Law enforcement officials use USB access to iOS devices to connect accessories like the GrayKey box, a tool that plugs into the Lightning port of an iPhone and uses the data connection in an attempt to brute force a passcode. With the new setting, an iPhone's Lightning port data connection will not work with the GrayKey box if it's been more than an hour since a passcode was entered, rendering it effectively useless unless used immediately after an iPhone is obtained from a suspect.

In Australia, draft legislation of the new laws will be presented "in weeks" so more details about the plans should emerge soon. Ahead of the launch, Taylor said that the government is "very sympathetic to the concerns that the tech service providers have had" in regards to forced compliance with data gathering on electronic devices.

Note: Due to the political nature of the discussion regarding this topic, the discussion thread is located in our Politics, Religion, Social Issues forum. All forum members and site visitors are welcome to read and follow the thread, but posting is limited to forum members with at least 100 posts.

Top Rated Comments

itsmilo Avatar
53 months ago
I love when politicians that have no clue how tech works propose these kind of laws.
Score: 28 Votes (Like | Disagree)
leman Avatar
53 months ago
What I am curious about: what would happen if the tech company simply can’t provide the information, since it does t have it? For instance, if messaging uses end-to-end encryption? Would designing and implementing such mechanisms become illegal under laws like these?

And btw, comparison with the old-school communication is silly. There is nothing preventing me from using an old-fashioned code in a paper letter. And I am not aware of any international law that would force me to reveal the code to the police. Or is the idea to make sending coded letters illegal?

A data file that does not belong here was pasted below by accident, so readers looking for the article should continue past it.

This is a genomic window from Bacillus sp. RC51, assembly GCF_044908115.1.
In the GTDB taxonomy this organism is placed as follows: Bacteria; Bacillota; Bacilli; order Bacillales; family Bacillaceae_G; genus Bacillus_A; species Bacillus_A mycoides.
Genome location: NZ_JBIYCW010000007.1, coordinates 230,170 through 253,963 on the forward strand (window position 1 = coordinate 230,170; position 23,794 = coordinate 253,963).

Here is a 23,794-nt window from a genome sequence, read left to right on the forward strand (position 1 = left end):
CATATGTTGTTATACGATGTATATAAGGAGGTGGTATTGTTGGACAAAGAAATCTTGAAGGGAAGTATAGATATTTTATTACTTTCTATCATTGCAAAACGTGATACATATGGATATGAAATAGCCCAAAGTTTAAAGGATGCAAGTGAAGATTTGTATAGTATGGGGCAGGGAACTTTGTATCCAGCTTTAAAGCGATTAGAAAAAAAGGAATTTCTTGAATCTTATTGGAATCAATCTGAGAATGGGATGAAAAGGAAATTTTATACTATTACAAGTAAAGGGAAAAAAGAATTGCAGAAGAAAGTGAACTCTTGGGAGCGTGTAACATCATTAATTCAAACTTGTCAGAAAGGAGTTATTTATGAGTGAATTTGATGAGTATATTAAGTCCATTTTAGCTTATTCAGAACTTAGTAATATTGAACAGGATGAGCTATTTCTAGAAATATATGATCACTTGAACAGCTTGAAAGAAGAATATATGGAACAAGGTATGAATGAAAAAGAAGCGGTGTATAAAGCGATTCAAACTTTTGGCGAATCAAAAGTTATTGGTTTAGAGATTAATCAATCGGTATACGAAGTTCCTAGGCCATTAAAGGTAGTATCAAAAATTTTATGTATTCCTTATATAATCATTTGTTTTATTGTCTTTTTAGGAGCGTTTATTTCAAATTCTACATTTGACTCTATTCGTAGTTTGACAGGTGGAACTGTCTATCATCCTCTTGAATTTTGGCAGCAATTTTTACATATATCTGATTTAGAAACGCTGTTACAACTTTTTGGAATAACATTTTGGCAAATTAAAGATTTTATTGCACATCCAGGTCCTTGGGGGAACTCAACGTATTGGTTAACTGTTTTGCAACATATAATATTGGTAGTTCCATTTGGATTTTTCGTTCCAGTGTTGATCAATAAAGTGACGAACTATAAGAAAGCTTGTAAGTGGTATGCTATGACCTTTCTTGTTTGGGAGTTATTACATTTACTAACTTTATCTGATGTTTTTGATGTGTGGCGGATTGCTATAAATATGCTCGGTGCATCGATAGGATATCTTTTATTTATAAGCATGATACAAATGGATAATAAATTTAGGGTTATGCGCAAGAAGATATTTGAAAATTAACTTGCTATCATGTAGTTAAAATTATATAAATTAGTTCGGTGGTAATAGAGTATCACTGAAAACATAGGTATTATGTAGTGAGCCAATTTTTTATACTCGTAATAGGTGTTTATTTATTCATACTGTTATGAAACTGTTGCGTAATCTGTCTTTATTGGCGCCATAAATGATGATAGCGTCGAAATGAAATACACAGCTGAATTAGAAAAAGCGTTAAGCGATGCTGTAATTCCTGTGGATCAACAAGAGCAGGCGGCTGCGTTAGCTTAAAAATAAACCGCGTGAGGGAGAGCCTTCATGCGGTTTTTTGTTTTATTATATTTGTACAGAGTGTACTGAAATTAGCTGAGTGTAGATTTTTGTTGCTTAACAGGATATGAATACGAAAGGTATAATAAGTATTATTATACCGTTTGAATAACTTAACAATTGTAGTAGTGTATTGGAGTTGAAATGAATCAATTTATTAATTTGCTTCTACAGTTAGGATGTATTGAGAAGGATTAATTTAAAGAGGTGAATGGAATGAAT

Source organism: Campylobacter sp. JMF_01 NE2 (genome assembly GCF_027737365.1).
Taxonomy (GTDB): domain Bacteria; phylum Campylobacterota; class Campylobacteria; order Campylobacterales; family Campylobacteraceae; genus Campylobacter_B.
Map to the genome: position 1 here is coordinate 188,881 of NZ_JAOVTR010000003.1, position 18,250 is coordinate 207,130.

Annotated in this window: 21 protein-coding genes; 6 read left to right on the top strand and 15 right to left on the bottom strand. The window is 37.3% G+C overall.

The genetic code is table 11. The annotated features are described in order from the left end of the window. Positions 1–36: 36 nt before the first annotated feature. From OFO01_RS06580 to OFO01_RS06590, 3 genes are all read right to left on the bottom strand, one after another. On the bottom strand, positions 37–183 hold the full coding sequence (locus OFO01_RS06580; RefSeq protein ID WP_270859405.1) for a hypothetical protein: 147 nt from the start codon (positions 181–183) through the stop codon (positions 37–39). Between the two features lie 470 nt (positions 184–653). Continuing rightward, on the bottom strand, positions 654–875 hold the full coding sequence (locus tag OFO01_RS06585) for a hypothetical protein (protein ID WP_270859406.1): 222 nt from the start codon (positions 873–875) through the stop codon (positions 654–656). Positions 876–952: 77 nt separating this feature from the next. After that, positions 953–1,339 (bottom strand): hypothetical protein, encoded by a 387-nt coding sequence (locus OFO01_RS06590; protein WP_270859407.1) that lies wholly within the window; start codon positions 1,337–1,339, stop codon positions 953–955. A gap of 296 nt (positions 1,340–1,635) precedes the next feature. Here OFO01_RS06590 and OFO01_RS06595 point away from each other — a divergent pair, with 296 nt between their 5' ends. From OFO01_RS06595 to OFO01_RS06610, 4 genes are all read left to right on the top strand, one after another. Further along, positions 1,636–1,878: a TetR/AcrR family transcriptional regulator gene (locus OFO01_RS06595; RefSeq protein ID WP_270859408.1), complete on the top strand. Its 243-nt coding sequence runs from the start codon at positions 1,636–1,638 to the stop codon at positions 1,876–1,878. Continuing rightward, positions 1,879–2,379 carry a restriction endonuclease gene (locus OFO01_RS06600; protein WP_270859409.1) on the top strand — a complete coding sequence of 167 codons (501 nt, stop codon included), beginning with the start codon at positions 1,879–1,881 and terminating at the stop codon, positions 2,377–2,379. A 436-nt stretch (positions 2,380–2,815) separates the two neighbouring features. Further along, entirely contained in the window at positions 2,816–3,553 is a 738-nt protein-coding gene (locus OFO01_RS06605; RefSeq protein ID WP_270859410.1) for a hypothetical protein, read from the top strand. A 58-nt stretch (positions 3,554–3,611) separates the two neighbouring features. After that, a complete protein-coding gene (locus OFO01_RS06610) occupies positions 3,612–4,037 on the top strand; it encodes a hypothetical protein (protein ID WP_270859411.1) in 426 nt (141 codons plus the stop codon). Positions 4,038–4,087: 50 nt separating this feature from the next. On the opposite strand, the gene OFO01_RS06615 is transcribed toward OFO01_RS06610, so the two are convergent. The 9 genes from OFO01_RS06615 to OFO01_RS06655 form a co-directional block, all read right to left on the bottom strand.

Score: 19 Votes (Like | Disagree)
BWhaler Avatar
53 months ago
Australia, you used to be so cool. Now look at you.
Score: 11 Votes (Like | Disagree)
Schranke Avatar
53 months ago
I would love to see some major companies reacting by pulling out of the Australian market if such a law is passed.
Score: 8 Votes (Like | Disagree)
WarHeadz Avatar
53 months ago
Australia, you used to be so cool. Now look at you.
Their accents are still sexy though.
Score: 7 Votes (Like | Disagree)
Jim Lahey Avatar
53 months ago
When this all comes to fruition around the globe, and it will, I will sit back and laugh as government clowns and legislators the world over get hacked to ****.
Score: 7 Votes (Like | Disagree)

Popular Stories

macbook air m2

Exclusive: Apple Plans to Launch MacBook Air With M2 Chip on July 15

Wednesday June 29, 2022 5:23 pm PDT by
The redesigned MacBook Air with the all-new M2 Apple silicon chip will be available for customers starting Friday, July 15, MacRumors has learned from a retail source. The new MacBook Air was announced and previewed during WWDC earlier this month, with Apple stating availability will begin in July. The MacBook Air features a redesigned body that is thinner and lighter than the previous...